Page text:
“I want people to know that showing up as themselves is absolutely okay. Just make sure that you’re doing the work.”
You touched upon this a little bit earlier, but I wanted to follow up on it. When people see a show on MSNBC and they read up on your background, they may falsely conclude that your show is strictly about politics in Washington, D.C. However, you’ve been very particular about pointing out that this show is about everything from politics to pop culture. At the moment, what stories outside the world of politics are of particular interest to you?
Well, I care a lot about this and we were actually talking about this with the team today — mental health. Yesterday, a friend of mine sent me a clip. It was a tease from Red Table Talk. I don’t know if you remember Cheslie Kryst. She was Miss America in 2019. Earlier this year, she tragically jumped to her death. So, her mother was on the show talking about mental health and it made me think about how I haven’t seen anybody do something about the slew of prominent people in a short period of time who have died by suicide.
There are so many more people dealing with depression and anxiety because of the pandemic. I have my own mental health story as well. May is Mental Health Awareness Month, so I was talking to the team today and that’s something we’re going to do. That’s not a Washington, D.C. story. That’s a story that everybody can relate to.
Yesterday, I asked my Instagram followers what was poppin’ in their group chats. I got a range of answers, but the topics that kept coming up were Roe v. Wade, Dave Chappelle and Ray J and these tapes. Maybe, we won’t do Ray J and those tapes, but I do think that the Dave Chappelle piece is an interesting one because it goes into this conversation about cancel culture, who can say what and when comedy isn’t just comedy anymore.
This is the last question I wanted to ask you about TV and your new show, Symone. You gave a TED Talk a few years ago that debuted on the day I graduated from college. During your monologue, you reference the first conversation you had with U.S. Senator Bernie Sanders. As the conversation comes to a close, it looks like your going to get the job and he asks, “Have you ever been on television before?” You responded by saying, “No, but I think I’ll be good at it.”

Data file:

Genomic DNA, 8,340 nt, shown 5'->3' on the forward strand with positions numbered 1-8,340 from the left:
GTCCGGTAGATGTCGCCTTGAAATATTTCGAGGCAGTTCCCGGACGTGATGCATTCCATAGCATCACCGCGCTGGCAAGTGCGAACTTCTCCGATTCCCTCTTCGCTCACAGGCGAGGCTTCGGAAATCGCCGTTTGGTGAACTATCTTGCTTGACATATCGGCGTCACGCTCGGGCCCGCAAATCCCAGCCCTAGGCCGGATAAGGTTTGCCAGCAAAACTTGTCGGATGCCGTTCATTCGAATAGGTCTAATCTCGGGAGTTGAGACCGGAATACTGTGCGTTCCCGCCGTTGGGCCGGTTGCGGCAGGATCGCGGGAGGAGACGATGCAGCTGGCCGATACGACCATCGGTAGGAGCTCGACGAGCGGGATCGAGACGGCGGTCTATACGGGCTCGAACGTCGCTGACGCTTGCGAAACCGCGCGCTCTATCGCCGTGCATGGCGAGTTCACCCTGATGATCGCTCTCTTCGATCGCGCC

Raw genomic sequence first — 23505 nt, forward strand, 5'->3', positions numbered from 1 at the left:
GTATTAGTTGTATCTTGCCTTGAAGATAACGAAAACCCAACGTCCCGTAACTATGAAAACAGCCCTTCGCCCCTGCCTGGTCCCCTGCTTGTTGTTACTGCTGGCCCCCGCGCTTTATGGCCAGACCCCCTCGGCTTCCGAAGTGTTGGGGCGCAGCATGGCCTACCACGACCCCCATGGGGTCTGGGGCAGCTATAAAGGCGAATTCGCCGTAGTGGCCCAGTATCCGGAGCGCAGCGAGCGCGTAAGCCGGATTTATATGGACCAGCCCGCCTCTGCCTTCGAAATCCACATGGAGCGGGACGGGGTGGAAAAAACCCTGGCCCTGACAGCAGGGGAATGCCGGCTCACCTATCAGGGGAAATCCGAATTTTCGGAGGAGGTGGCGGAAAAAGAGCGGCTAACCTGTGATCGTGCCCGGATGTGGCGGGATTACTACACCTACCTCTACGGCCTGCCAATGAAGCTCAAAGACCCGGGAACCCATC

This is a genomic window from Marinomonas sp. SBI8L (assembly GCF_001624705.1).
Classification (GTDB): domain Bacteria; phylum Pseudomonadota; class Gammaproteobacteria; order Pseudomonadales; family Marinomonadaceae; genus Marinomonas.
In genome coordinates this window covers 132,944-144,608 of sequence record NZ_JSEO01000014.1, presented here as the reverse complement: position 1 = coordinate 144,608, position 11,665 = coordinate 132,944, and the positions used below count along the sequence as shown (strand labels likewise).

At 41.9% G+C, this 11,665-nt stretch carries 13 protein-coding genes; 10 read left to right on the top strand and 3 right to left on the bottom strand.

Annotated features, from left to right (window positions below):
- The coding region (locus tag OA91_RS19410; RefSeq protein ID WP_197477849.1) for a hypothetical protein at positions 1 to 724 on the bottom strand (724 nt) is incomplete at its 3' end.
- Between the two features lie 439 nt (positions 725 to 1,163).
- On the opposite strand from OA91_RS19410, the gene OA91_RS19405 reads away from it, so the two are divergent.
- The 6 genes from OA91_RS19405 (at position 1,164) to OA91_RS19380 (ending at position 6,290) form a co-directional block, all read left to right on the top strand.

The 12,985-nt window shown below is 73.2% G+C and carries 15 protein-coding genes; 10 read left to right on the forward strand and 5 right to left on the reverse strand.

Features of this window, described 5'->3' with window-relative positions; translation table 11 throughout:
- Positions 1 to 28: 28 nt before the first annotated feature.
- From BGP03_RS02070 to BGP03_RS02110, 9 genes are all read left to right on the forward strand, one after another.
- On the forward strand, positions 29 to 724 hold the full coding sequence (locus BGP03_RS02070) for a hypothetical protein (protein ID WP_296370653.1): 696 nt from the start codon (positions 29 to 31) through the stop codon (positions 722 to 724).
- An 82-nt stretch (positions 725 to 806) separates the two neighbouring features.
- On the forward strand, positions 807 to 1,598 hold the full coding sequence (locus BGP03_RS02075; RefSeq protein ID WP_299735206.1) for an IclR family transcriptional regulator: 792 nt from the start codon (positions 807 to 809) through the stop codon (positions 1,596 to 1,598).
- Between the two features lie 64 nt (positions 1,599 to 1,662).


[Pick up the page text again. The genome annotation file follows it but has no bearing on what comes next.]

I did. I did.
Definitely. You hit the nail on the head. Looking back at where you were then and celebrating where you are today, what advice would you give to someone that is looking to break into this field and do what you may have done in politics or television? How do they develop the kind of confidence that you displayed in that conversation?
I think this is an excellent question. First, I would tell folks, especially young people, we need to ask for what is that we want and we know we have worked for, not what we think people are going to give us. If you think about it, how many times have you asked for the thing that is right up under the thing that you actually want and have worked for? Unfortunately, you ask for something other than what you actually want because you think people aren’t going to let you have what you actually want and have worked for. No! Ask for the thing that you want and let them tell you no. That’s how I have lived my professional life for a very long time. I’ve leaned into it even more since I moved to Washington, D.C.
I think the second thing I would tell folks is that we have got to be able to do the work. I think there’s a lot of focus on getting to places, getting the job, getting the opportunity, etc., but there’s not enough focus on doing the work that is necessary in that new job, new space and place. The reality is that I had never been a press secretary before working on a presidential campaign. I had never been a senior advisor or spokesperson to the Vice President of the United States of America. I had never been a host or an anchor before. But in every opportunity that I asked for, I executed once I got there. I did the work.
The last thing that I will say is that I got here by being myself. I don’t put on a persona when I get out of bed every morning. I have never pretended in any of the roles that I just listed off. I show up as Symone D. Sanders. I’m a bald, curvy Black girl and I’ve got bedazzled nails. If they’re going to hire me, they know I’m going to come with these nails. President Joe Biden knew I had these nails and he would ask, “Now, how do you type with those?” Sir, this is how. I would come with the nails, but I knew what I was talking about.
We stand on the shoulders of so many people who could literally never imagine the kinds of opportunities that you, I or this entire generation currently has. They could not even imagine it and those people did not fight so that we can stand here and not be ourselves. So, I want people to know that showing up as themselves is absolutely okay. Just make sure that you’re doing the work.